Is this just a case of Sankara having to explain the Upanishad at its level, even though it does not make sense at the ajata vada level?

    Best wishes,

  8. Dear Venkat,

    Thanks for your deeply thoughtful post above and the questions raised.

    As we had already repeatedly noted, chAndogya is out and out based on the “model” of the “existence of a world and a Lord (Ishwara) who created the world” following the “Doctrine of sRiShTi-dRiShTi.” Therefore, it is difficult for one to expect a definitive and clearcut statement from chAndogya “to make sense at the ajata vada level.”

    You can also appreciate this fact from the way the chAndogya is structured. The first five of the eight chapters (63%) is on “upAsana” to a favorite God/Goddess and not any great Non-dual doctrinaire philosophy. The philosohy comes only in the last 3 chapters.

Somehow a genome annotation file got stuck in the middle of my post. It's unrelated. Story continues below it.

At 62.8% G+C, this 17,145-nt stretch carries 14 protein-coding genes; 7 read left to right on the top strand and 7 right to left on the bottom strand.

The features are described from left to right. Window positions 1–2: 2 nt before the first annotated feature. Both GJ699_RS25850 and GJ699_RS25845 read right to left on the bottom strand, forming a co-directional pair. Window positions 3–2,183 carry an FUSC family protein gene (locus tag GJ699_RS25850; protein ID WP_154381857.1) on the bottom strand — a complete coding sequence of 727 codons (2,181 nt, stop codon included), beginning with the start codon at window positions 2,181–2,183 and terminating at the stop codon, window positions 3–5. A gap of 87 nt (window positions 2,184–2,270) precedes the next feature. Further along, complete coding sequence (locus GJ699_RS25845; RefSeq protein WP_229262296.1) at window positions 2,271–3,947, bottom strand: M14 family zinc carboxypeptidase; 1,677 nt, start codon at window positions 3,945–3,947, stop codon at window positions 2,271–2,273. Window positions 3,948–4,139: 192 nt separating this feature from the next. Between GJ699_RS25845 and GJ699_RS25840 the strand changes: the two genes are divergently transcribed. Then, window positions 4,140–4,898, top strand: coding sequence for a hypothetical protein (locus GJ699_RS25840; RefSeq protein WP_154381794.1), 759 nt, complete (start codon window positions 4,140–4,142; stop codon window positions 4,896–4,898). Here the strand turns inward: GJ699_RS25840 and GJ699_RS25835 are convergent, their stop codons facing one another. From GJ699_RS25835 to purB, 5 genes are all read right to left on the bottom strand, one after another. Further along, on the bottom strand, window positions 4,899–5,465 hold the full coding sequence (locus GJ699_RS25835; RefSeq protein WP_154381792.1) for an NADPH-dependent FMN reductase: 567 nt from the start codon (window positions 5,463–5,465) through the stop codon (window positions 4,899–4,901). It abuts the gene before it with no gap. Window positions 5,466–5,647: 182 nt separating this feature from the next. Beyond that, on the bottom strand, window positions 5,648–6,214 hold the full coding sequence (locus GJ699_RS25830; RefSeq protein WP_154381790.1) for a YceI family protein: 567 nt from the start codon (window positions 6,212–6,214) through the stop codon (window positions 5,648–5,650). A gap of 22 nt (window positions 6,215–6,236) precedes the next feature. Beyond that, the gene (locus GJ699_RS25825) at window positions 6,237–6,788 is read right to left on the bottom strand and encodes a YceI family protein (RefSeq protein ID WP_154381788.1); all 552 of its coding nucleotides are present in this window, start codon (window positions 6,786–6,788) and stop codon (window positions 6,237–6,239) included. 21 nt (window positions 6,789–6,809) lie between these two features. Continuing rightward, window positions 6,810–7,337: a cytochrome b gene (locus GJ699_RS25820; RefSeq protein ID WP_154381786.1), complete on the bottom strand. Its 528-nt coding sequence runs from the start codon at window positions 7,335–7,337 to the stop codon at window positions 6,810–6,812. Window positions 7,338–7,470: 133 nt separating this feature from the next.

Secondly, I wish to bring to your kind attention the fact that the word “mind” occurring in the two quotes from 8.12.3 and 8.12.5 do not refer to the same entity. The word ‘mind’ at 8.12.5 connotes the “Cosmic, collective mind of the Hiranyagarbha or the Creator.” The ‘mind’ at 8.12.3 is about the ‘buddhi’ of the individual ‘after’ realization that all is Self.

    Your poser, “So what are the ’true mental desires’ of the cosmic mind – and what does it have to desire given identification with all?” brillianlty connects back to the discussions at “What Happens After Self-realization? – 3/3”

    In fact, that very question of yours is the subject matter of the Part – 3 of the referred article. Even the ancient Sages give different answers. It may not be a bad idea to suggest that all the five blog Posts (3 of ‘What happens after Self Realization’ and the 2 of ‘One to many to One,’) together constitute a single article.

    Or have I missed totally the point you are making?


  9. Hi Ramesam